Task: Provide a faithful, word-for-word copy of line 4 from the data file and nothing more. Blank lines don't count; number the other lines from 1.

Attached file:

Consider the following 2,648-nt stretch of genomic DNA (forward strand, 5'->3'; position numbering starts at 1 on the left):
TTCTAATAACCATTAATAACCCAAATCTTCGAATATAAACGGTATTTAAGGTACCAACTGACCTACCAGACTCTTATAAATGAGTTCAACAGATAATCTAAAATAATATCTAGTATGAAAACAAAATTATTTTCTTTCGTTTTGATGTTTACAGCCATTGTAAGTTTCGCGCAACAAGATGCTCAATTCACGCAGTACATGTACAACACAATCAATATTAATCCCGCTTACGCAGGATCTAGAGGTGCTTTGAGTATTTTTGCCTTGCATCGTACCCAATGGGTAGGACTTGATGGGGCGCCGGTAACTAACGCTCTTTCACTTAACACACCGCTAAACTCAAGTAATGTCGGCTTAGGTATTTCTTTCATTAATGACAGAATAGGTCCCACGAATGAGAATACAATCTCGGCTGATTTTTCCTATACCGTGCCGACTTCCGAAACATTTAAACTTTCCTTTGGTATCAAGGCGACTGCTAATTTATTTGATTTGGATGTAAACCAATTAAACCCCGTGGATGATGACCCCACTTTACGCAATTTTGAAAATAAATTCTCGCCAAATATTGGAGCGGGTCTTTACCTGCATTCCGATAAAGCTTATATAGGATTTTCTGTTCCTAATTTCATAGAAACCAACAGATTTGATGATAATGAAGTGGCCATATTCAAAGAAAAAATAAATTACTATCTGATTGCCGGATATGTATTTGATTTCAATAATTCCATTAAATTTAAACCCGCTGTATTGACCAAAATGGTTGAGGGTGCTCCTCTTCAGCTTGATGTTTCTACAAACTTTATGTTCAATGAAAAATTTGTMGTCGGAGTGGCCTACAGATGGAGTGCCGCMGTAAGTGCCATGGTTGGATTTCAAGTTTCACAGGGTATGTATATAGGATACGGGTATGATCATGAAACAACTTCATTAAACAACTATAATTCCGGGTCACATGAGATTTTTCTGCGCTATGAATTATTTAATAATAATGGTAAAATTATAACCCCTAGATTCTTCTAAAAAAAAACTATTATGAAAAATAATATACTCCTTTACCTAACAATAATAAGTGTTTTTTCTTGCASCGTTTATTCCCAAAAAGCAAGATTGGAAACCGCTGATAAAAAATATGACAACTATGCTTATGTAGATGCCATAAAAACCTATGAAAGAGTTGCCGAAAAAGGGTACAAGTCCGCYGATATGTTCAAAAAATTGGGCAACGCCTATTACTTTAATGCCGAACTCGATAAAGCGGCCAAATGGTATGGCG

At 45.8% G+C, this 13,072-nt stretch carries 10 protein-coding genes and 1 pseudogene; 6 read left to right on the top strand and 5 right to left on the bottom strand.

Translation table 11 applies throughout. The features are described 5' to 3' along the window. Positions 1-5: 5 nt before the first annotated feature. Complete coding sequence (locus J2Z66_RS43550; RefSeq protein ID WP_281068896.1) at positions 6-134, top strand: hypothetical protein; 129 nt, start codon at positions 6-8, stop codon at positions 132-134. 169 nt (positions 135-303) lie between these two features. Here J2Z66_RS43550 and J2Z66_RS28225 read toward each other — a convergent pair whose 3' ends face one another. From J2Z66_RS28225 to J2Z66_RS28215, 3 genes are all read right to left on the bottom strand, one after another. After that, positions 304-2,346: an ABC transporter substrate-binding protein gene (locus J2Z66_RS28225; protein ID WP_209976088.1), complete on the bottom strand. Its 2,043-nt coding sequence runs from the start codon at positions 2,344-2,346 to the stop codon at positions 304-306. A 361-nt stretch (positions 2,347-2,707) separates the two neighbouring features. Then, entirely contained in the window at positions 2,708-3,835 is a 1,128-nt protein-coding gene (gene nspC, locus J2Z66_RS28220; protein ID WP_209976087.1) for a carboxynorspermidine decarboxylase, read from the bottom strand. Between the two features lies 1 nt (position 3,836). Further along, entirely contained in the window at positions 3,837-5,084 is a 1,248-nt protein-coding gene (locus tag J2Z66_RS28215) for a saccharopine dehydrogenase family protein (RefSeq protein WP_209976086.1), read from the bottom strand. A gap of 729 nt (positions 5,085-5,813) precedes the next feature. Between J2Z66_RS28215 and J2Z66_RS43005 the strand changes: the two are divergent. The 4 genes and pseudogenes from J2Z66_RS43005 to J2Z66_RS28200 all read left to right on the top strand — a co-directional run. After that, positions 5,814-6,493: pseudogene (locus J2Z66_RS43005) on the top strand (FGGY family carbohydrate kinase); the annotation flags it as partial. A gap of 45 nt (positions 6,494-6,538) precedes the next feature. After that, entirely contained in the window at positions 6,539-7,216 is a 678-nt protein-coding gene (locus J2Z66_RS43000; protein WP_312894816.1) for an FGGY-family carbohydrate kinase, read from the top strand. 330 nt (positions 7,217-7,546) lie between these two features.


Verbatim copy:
Translation table 11 applies throughout. The features are described 5' to 3' along the window. Positions 1-5: 5 nt before the first annotated feature. Complete coding sequence (locus J2Z66_RS43550; RefSeq protein ID WP_281068896.1) at positions 6-134, top strand: hypothetical protein; 129 nt, start codon at positions 6-8, stop codon at positions 132-134. 169 nt (positions 135-303) lie between these two features. Here J2Z66_RS43550 and J2Z66_RS28225 read toward each other — a convergent pair whose 3' ends face one another. From J2Z66_RS28225 to J2Z66_RS28215, 3 genes are all read right to left on the bottom strand, one after another. After that, positions 304-2,346: an ABC transporter substrate-binding protein gene (locus J2Z66_RS28225; protein ID WP_209976088.1), complete on the bottom strand. Its 2,043-nt coding sequence runs from the start codon at positions 2,344-2,346 to the stop codon at positions 304-306. A 361-nt stretch (positions 2,347-2,707) separates the two neighbouring features. Then, entirely contained in the window at positions 2,708-3,835 is a 1,128-nt protein-coding gene (gene nspC, locus J2Z66_RS28220; protein ID WP_209976087.1) for a carboxynorspermidine decarboxylase, read from the bottom strand. Between the two features lies 1 nt (position 3,836). Further along, entirely contained in the window at positions 3,837-5,084 is a 1,248-nt protein-coding gene (locus tag J2Z66_RS28215) for a saccharopine dehydrogenase family protein (RefSeq protein WP_209976086.1), read from the bottom strand. A gap of 729 nt (positions 5,085-5,813) precedes the next feature. Between J2Z66_RS28215 and J2Z66_RS43005 the strand changes: the two are divergent. The 4 genes and pseudogenes from J2Z66_RS43005 to J2Z66_RS28200 all read left to right on the top strand — a co-directional run. After that, positions 5,814-6,493: pseudogene (locus J2Z66_RS43005) on the top strand (FGGY family carbohydrate kinase); the annotation flags it as partial. A gap of 45 nt (positions 6,494-6,538) precedes the next feature. After that, entirely contained in the window at positions 6,539-7,216 is a 678-nt protein-coding gene (locus J2Z66_RS43000; protein WP_312894816.1) for an FGGY-family carbohydrate kinase, read from the top strand. 330 nt (positions 7,217-7,546) lie between these two features.